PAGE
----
The Boomers have done it again.

This generation has historically changed most industries, and senior living is + will be no different. As we look at the future of senior housing, we’d be remiss if we didn’t study the Baby Boomer generation and their wants + needs so that the facilities we’re planning today, and even 5-10 years from now, resonate with the soon-to-be unprecedented elder population.

While their preferred senior living accommodations are just beginning to be known, some trends are already on the horizon.

Senior living in urban locations

Historically, senior living communities cropped up in farmlands and other large areas with low density, but today we’re seeing more activity in urban locations. The active senior wants access to nearby amenities, healthcare + hotels, which can even be walkable from some sites, like downtown areas or near university campuses.

To make the urban sites with high price tags worthwhile, the structures must go vertical. Where the traditional senior community may top out at 2-4 stories, these may see 7 + beyond.

Structural implications of senior communities in urban locations are dependent on the construction material. A low to mid-rise structure is often constructed with wood. Wood design is at its best when walls are stacked from floor to floor, but the need for varying corridor widths and open amenity spaces often found on the ground level can result in an atypical framing plan, or mixed framing systems combining non-combustible framing with traditional wood construction. Mid to high-rise structures often rule out wood construction (although mass timber is changing this – click here to read more about going tall with wood). The team would review options like all cast-in-place concrete, precast plank + metal stud or CMU walls, concrete floors + metal stud walls, and all structural steel, taking into account owner requirements + cost considerations. None of those have the same challenge with stories that don’t stack like in wood construction, but they may need creative design to coordinate column + braced frame locations or economize the depths of the floor framing + steel tonnage, just to name a few.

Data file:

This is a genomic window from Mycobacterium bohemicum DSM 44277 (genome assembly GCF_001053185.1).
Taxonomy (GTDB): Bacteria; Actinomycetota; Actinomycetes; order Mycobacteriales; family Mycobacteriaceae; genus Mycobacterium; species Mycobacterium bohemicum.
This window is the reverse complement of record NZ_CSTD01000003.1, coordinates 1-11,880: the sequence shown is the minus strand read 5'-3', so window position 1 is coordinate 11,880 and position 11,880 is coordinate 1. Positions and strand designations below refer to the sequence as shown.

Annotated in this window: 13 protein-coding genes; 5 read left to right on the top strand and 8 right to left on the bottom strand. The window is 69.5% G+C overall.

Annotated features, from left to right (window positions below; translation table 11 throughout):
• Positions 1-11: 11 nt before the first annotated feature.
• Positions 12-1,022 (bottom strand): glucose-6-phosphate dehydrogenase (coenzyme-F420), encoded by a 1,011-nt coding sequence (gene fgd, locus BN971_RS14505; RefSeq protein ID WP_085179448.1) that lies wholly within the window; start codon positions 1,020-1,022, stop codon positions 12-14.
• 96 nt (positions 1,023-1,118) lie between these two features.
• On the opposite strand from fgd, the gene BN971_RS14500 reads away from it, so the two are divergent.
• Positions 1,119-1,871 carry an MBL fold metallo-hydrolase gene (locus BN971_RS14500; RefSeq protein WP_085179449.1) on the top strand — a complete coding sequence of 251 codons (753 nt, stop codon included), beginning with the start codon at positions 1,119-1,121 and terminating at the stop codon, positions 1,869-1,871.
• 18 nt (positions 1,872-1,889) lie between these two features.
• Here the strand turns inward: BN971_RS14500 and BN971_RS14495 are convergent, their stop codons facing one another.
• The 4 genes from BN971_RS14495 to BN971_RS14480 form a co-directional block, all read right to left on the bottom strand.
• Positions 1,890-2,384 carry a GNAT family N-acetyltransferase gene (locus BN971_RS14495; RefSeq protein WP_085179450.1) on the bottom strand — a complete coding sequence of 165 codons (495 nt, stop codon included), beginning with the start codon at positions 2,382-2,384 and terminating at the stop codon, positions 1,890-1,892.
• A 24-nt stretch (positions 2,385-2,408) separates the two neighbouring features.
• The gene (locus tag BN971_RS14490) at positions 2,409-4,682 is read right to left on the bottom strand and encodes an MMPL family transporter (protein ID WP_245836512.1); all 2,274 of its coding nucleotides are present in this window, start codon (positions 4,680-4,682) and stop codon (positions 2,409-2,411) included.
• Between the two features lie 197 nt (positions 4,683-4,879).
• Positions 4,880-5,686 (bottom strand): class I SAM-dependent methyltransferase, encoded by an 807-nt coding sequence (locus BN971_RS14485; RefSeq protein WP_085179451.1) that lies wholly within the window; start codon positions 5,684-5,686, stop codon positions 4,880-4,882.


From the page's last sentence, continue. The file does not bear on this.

Local restrictions affecting senior living development construction

A lot goes into a new senior living development and we’ve seen conflict begin as early as planning + zoning. Let’s face it – senior living campuses are big. Where it’s located, how it looks – yes, that’s up for debate and can affect construction budgets.

Building code + licensure options are not always consistent across states. Here’s an example:

  • Ohio Building Code prefers Assisted Living as an I-1 Use which assumes occupants are capable (with limited assistance) of evacuating a building in an emergency. Per the OBC, an I-1 Use can be three-stories as Type V Construction.
  • Assisted Living in Ohio is licensed by the Ohio Department of Health as a RCF (Residential Care Facility). It is under the jurisdiction of State Fire Marshal who uses Life Safety Code 101, which only permits an I-1 Use as a two-story structure in Type V Construction.
  • Move this same scenario to Pennsylvania and the licensure of Assisted Living is a Personal Care Home which does not require compliance to LSC 101, meaning the building can be three-stories.